Great views at Fiordland and Ulva Island. A friendly bird that sometimes will hop about underfoot!

TOMTIT (NEW ZEALAND) (Petroica macrocephala toitoi) [E]

A charming little forest bird that we encountered on the North Island. Perhaps our best views were at the roadside stop near Lake Taupo. This is the white-breasted North Island form.

TOMTIT (NEW ZEALAND) (Petroica macrocephala macrocephala) [E]

This is the orange-tinged South Island form we encountered on several occasions.

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The orange-tinged South Island form of Tomtit is a cheerful little sprite. Photo by Dan Lane.
Alaudidae (Larks)

EURASIAN SKYLARK (Alauda arvensis) [I]

A widespread European introduction that provided pleasant background music to many open country sites.

Locustellidae (Grassbirds and Allies)

NEW ZEALAND FERNBIRD (Poodytes punctatus) [E]

A streaky passerine that looks like it would fit into the Andean canastero group quite handily! We had our first view at Okarito, with a backup view at the shores of Lake Taupo.

Hirundinidae (Swallows)

WELCOME SWALLOW (Hirundo neoxena)

Present and common throughout.

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As is true with swallows elsewhere in the world, a blustery cold front grounded these Welcome Swallows at Blenheim. Photo Dan Lane.
Zosteropidae (White-eyes, Yuhinas, and Allies)

SILVEREYE (Zosterops lateralis)

A natural colonizer from Oz in the past hundred or so years, and it has covered most of the country.

Sturnidae (Starlings)

EUROPEAN STARLING (Sturnus vulgaris) [I]


COMMON MYNA (Acridotheres tristis) [I]

Carla spotted our first one not far from Foxton, which is near the southern terminus of their usual distribution in NZ. It became a regular sight farther north.

Turdidae (Thrushes and Allies)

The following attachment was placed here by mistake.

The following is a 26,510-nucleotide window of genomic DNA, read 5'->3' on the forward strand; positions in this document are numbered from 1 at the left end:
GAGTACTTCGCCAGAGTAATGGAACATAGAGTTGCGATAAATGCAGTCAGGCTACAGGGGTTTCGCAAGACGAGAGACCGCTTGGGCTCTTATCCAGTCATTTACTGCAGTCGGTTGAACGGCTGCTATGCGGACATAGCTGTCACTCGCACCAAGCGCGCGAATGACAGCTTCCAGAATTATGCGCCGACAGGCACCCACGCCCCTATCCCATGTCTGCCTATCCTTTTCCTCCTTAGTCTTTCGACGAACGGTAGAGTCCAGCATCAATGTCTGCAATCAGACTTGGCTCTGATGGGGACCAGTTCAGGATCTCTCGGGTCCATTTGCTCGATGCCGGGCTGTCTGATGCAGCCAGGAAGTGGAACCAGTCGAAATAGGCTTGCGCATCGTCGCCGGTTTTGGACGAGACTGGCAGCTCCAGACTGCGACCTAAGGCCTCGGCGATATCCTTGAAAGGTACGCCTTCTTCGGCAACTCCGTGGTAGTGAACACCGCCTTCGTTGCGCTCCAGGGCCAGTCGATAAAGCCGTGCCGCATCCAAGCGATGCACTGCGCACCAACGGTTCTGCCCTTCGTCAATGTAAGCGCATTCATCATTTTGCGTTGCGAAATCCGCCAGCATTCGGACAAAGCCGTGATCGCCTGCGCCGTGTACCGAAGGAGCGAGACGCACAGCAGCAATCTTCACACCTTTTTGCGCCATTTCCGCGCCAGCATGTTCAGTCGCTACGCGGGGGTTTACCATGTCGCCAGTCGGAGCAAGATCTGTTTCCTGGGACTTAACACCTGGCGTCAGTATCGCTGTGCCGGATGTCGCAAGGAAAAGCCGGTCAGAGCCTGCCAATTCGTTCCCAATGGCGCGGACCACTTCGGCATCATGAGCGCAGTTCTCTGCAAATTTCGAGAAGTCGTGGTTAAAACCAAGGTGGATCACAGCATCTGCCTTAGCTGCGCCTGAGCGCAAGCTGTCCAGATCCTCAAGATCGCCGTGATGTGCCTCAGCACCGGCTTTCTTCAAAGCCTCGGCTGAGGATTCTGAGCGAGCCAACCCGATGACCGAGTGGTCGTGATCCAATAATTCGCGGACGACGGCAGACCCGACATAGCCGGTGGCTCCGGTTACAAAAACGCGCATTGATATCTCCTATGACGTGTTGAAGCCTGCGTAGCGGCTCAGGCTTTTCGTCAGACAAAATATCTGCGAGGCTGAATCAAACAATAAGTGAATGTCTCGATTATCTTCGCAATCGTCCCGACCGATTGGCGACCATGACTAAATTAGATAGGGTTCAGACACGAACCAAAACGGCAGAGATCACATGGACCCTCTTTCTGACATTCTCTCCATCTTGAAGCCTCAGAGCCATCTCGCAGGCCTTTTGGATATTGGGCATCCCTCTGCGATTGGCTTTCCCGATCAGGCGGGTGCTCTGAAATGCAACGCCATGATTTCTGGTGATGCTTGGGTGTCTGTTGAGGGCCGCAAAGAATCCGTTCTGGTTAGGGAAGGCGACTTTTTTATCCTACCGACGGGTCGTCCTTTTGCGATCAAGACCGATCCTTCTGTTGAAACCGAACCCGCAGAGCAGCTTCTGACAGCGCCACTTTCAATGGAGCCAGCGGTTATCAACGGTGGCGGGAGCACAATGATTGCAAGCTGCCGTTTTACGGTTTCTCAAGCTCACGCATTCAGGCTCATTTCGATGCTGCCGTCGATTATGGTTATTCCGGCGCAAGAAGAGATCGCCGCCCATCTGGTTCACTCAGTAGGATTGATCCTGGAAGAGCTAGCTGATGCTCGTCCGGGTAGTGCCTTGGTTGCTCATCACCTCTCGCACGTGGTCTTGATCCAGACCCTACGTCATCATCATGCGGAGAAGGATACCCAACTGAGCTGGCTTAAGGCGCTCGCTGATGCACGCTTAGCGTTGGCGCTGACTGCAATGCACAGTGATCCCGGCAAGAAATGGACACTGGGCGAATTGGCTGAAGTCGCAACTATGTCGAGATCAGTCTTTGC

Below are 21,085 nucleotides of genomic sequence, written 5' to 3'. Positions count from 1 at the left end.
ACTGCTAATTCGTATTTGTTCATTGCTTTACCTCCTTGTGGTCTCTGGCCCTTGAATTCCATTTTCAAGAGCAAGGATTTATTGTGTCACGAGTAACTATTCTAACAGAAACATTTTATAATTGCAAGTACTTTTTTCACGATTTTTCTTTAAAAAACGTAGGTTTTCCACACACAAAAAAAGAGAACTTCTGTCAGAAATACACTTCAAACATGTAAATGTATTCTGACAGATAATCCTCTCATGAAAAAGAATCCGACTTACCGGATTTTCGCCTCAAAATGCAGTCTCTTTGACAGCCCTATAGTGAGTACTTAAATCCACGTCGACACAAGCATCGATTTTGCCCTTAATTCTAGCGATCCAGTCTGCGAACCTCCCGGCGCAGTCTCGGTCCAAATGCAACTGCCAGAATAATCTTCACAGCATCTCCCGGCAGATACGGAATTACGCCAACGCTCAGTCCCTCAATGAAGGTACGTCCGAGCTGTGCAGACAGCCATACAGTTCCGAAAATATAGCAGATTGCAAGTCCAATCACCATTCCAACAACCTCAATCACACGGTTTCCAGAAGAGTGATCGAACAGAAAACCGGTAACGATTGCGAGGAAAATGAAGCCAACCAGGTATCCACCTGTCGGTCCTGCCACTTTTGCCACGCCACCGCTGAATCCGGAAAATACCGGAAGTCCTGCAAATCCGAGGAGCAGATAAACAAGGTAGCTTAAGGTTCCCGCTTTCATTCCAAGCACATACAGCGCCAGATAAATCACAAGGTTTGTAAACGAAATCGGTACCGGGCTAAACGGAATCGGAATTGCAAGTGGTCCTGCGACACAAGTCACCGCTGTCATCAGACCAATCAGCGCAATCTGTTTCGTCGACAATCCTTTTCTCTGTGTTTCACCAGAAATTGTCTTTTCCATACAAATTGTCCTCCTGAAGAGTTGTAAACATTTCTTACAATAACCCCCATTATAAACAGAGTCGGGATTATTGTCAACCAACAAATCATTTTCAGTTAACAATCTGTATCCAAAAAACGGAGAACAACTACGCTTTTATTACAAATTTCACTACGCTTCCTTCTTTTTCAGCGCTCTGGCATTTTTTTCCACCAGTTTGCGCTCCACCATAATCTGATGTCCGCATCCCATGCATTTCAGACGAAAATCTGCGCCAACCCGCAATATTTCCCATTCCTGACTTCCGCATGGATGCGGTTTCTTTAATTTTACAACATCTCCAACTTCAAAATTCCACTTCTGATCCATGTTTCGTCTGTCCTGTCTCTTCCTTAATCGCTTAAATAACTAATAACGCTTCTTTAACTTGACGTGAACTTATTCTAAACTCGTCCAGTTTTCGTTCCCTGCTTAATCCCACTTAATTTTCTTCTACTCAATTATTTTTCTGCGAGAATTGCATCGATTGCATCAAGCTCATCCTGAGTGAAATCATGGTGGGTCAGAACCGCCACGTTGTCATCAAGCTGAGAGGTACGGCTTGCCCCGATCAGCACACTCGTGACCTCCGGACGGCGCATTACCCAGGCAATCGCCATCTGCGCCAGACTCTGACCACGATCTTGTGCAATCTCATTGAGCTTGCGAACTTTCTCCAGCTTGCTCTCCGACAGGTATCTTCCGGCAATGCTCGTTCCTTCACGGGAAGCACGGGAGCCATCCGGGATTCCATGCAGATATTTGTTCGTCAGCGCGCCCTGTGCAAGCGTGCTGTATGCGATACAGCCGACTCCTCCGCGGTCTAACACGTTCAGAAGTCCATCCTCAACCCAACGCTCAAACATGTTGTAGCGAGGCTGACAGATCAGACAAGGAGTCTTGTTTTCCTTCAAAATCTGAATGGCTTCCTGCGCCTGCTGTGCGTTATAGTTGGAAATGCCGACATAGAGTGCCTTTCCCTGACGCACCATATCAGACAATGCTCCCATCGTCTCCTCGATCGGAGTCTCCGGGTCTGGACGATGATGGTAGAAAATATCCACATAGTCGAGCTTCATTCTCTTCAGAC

SONG THRUSH (Turdus philomelos) [I]

Abundant throughout!

EURASIAN BLACKBIRD (Turdus merula) [I]

Like the last, this European import is found throughout NZ, apparently at higher densities even than in its native land!

Prunellidae (Accentors)

DUNNOCK (Prunella modularis) [I]

Found throughout, where its cheery song is evident in most open country.

Passeridae (Old World Sparrows)

HOUSE SPARROW (Passer domesticus) [I]


Motacillidae (Wagtails and Pipits)

NEW ZEALAND PIPIT (Anthus novaeseelandiae)

Seen well on the roadside near Whakapapa as we were watching the Blue Ducks.

Fringillidae (Finches, Euphonias, and Allies)

COMMON CHAFFINCH (Fringilla coelebs) [I]

This was perhaps the most common of the European finches, found from dense forest to the open grasslands of NZ.

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Here, the group huddled around a Kiwi crossing sign, hoping that it would result in a successful kiwi hunt that evening. Happily, it did. Photo by Dan Lane.

EUROPEAN GREENFINCH (Chloris chloris) [I]

Mostly common on the drier and more open parts of the country.

LESSER REDPOLL (Acanthis cabaret) [I]

More common perhaps on the South Island, where we heard them flying over regularly, and even managed a few good views.

EUROPEAN GOLDFINCH (Carduelis carduelis) [I]

Widespread and common in open areas.

Emberizidae (Old World Buntings)

YELLOWHAMMER (Emberiza citrinella) [I]

Fairly common in open country on both main islands. Hard to hold being introduced against them!


COMMON BRUSHTAIL POSSUM (Trichosurus vulpecula) [I]

Dead on road (DOA).

EUROPEAN HEDGEHOG (Erinaceus europaeus) [I]


OLD WORLD RABBIT (Oryctolagus cuniculus) [I]

Many live ones seen, but also many DOA.

EUROPEAN BROWN HARE (Lepus europaeus) [I]

Seen on South Island especially.


A pod showed well on the Cook's Strait ferry crossing.

DUSKY DOLPHIN (Lagenorhynchus obscurus)

Great views in Queen Charlotte Sound.

HECTOR'S DOLPHIN (Cephalorhynchus hectori)

A small pod near Kaikoura was great!

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Hector's Dolphin is an endangered endemic species that we enjoyed on our Kaikoura pelagic. Photo by Dan Lane.

HOOKER'S SEA LION (Phocarctos hookeri)

Mostly on sandy beaches.

NEW ZEALAND FUR SEAL (Arctocephalus forsteri)

More widespread than the last.

FALLOW DEER (Dama dama) [I]

Some feral individuals at a few spots.

RED DEER (Cervus elaphus) [I]

A feral individual or two on the South Island.

WHITE-TAILED DEER (Odocoileus virginianus) [I]

One or two on Stewart Island.


Beaked Whale sp.: Diane and I saw a small pod of these on our second pelagic off Kaikoura. Still not clear which species was involved, as several are possible in the area.

Totals for the tour: 132 bird taxa and 12 mammal taxa